Project:Filter Update #1

It's been a bit of a long April with tons of talks and events (particularly in the last week, where I was invited to speak at The Impact of Civic Technology 2016 Conference; you can find my presentation here). Thus, Games for Studies has been neglected. Since it has been almost one month since the last post, I thought it might be worth recapping what has changed in that time.

(Note: I will also be using the handle "#ProjectFilter" on Twitter! If you feel like taking part in the discussion, please feel free to Tweet me!)

What's New?

I wanted to focus on atmospheric development over the last month, and so a majority of this update will revolve around the aesthetic presentation of Project:Filter. I've shaken off the cobwebs that is my 3D modelling skills (keeping things simple for the moment...) and, even from a preliminary addition of simple models, the game feels like it's coming to life a bit more. See for yourself:


Most obviously, gone are the days of eternal darkness! Some life has been added to the game's stage with the addition of a pipe environment: dark, dingy, and a sense of claustrophobia with the narrow, curved base. I find it complimentary of the brightness of the player, which is followed by a searchlight of sorts to give the illusion that the player is being followed ("under the microscope" by scientists trying to identify what this mysterious pollutant is...) There's also the addition of a particle effect attached to the camera, which projects large, slow-moving particles across the screen that oscillate between teal and cobalt. This aims to simulate an underwater effect without the player's vision being obstructed or manipulated by a fancy wave-like system (I think a real-world underwater effect may prove to be too infuriating to the already-challenging perspective presented).


Speaking of perspective, there is a noticeable difference to the positioning of the camera from both images. The decision was made to change from a 60-degree camera angle to an offset, 30-degree perspective. I fought back and forth about using a particular camera angle (even side-on isometric was considered) before I settled on this, and it's mainly to do with the player's positioning and the position of spawned objects. I just feel this angle opens up more of the stage: it shows the players what's in front and gives a better perspective of spaces in the walls to fit through.

Even in spite of the camera perspective, there's still a challenge with verticality. Questions I was faced with included "Which 'level' is the player on?" and "How do they know?" So I implemented a traffic light system to show the relationship between verticality, positioning, and the opportunity to collect similar-coloured pick-ups. Rather than have the player racing for a pick up only to find that it's on a different level ("move into position > attempt to collect > scratch head"), the player can anticipate to follow a different order of thought ("change to corresponding colour > move into position > collect"). Thus, the challenge of position is down to the player's skill as opposed to prediction. (traffic light system, simulated searchlight)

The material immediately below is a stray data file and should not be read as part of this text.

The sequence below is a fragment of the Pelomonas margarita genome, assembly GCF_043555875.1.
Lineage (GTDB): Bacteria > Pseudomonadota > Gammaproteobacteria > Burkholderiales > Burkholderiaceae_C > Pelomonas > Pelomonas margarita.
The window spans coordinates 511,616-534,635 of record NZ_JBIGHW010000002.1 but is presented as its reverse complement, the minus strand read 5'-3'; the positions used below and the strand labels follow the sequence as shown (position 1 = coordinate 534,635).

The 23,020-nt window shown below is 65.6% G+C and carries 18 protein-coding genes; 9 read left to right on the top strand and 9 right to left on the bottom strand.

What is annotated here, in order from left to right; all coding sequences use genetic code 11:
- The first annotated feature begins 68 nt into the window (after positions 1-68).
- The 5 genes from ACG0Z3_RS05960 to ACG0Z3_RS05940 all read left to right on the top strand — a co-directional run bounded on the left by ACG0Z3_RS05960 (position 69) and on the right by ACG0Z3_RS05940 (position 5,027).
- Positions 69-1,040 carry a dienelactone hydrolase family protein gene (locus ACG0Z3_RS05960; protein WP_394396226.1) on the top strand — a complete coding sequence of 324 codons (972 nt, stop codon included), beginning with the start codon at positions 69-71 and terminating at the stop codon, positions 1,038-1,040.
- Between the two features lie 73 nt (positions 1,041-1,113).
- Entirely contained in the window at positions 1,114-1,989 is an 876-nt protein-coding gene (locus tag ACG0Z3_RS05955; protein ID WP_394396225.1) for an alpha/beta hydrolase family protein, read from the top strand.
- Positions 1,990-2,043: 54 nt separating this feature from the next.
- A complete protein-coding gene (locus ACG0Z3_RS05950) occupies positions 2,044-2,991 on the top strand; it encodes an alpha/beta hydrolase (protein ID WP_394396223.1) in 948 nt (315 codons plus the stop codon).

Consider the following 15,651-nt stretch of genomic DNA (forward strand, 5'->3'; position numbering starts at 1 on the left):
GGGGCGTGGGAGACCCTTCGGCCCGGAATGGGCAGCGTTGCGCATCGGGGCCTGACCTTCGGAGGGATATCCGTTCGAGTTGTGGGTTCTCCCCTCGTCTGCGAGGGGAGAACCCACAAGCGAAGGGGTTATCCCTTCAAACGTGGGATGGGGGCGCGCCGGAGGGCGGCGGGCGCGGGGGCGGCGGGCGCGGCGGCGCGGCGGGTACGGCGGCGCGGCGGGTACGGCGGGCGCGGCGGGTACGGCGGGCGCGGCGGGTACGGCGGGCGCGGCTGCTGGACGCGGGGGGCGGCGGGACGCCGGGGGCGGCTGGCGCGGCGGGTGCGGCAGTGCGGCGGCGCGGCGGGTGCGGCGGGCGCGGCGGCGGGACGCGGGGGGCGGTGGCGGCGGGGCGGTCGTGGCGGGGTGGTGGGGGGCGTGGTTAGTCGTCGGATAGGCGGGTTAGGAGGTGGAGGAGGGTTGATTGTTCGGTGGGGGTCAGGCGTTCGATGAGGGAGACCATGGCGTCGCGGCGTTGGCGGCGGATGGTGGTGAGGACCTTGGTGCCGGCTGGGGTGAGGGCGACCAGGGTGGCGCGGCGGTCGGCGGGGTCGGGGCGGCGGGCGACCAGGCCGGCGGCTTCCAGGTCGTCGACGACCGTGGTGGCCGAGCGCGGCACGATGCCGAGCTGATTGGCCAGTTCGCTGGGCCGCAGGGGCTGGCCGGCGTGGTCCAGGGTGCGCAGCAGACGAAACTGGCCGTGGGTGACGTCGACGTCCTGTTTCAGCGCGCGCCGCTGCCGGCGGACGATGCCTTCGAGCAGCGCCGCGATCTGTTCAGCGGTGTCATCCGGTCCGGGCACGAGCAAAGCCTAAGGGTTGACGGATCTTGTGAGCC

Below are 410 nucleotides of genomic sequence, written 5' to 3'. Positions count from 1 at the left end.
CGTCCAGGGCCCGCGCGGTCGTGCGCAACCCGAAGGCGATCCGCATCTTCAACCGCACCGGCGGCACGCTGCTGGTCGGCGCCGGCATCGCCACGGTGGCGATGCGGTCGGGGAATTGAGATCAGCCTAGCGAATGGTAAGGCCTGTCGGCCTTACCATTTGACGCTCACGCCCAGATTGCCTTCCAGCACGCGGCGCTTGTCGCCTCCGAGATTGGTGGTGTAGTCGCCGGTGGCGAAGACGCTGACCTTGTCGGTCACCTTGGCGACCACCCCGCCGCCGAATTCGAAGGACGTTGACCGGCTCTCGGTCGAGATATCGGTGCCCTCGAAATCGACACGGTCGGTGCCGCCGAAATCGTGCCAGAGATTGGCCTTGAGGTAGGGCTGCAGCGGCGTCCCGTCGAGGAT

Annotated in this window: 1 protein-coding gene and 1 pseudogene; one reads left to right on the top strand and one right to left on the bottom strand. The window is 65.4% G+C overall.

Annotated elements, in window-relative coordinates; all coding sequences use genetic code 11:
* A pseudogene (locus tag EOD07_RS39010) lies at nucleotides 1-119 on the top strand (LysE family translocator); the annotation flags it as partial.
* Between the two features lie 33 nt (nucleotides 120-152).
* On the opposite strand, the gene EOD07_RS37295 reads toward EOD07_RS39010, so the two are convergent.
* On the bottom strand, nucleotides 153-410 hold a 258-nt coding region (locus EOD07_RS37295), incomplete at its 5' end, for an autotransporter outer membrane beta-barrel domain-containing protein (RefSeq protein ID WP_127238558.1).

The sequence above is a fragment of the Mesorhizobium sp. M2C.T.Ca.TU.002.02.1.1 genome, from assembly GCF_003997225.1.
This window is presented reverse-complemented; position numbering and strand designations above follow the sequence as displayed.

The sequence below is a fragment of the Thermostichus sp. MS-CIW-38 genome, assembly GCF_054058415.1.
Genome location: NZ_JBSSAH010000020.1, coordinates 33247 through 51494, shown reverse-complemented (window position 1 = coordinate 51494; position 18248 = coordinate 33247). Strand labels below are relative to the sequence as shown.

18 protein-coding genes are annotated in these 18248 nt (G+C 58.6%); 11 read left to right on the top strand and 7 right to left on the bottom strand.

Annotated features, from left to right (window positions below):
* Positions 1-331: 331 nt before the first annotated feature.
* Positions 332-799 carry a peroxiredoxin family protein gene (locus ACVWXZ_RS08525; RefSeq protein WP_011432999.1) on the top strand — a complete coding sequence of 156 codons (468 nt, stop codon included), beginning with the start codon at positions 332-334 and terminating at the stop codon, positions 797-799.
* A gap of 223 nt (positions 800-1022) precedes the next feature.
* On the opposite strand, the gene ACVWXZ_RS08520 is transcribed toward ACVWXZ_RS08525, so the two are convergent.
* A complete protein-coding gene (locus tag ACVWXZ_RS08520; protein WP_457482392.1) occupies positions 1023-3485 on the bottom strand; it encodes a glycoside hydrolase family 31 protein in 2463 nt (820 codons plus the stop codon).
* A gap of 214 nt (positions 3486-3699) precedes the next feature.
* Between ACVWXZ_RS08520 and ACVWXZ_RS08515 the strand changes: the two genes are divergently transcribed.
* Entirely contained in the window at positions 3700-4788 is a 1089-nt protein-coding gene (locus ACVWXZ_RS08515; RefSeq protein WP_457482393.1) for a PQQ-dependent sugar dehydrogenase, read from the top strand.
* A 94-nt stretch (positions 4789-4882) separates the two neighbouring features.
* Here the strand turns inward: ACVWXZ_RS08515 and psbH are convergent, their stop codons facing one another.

Additionally, the context of play has been expanded upon with the inclusion of anecdotes. These symbolise the player's progression through the game: once players reach a certain number of points (based on duration and additional pick-ups collected), they receive a message. Players' reward for scoring high is the knowledge that their actions are "doing something" (in a figurative world): the reflection is that, because the pollutant exists in the waters for a longer period of time, and collects similar objects, it is becoming more potent and causing more harm to the environment, reflected in the dialogue shown to the player:

The anecdotes are divided by the type of impact that micropollution can have: environmental, filtration methods, regional systems, and public knowledge. Each anecdote is intended to follow a humorous tone, but reflect real-world challenges faced in the environmental and social health sectors. It's hoped that players develop a consciousness and sympathise for these scenarios as a nudge to taking action against these outcomes.

Next Steps

There is a good number of refinements that I would like to make to Project:Filter, however I don't see many changes as needing immediate attention. Project:Filter is at a stage where I am happy to receive some initial user feedback. I will be setting the game up at the Kelvingrove Art Gallery and Museum between the 11th-12th June at the Kelvingrove Art Gallery as part of the Glasgow Science Festival. Alongside this, I will have a few other games made as part of the wider noPILLS research project: Sewer Sweeper and Polluted.

If you want to find out more and try the games for yourself, come along during these dates and find the stall!


Address the scoring system: save and display high scores to add a meta-competitiveness to the game; define the most functional and vivid method of depicting points (with influences such as Alto's Adventure and Jetpack Joyride); question whether points are even necessary to the player's experience..?

Set up networking so that wall creation can be done via tablets and instantiated to the world in real-time (although, over the course of development, this has become less of a priority as the game may work as appropriately as a local-hosted game played between two players.)

Updates to fonts, and UI composition may be reconsidered based on player feedback (and creating a "Breaking News!" scrolling text feature at the bottom to cycle through the player's achieved news to allow a period of reflection on their achievement and consequential actions.)